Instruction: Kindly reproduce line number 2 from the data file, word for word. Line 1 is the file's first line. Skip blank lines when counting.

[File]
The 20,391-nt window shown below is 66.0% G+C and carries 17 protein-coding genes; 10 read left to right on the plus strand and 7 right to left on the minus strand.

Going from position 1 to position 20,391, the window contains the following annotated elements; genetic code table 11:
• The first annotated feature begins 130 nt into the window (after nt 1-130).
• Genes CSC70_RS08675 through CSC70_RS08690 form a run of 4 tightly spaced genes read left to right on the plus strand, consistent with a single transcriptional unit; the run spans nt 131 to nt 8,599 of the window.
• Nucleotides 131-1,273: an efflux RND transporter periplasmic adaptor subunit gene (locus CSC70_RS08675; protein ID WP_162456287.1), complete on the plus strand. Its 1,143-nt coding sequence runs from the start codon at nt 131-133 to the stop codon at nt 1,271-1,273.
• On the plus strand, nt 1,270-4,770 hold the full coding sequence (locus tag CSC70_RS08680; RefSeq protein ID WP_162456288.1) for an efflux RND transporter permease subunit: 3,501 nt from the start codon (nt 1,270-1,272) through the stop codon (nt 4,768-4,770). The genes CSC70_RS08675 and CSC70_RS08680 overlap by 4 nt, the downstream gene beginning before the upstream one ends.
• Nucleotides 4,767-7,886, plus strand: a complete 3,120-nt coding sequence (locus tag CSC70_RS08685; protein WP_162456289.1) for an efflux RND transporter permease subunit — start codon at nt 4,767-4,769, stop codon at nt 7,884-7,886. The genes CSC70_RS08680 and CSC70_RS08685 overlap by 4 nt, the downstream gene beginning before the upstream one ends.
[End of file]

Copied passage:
Going from position 1 to position 20,391, the window contains the following annotated elements; genetic code table 11: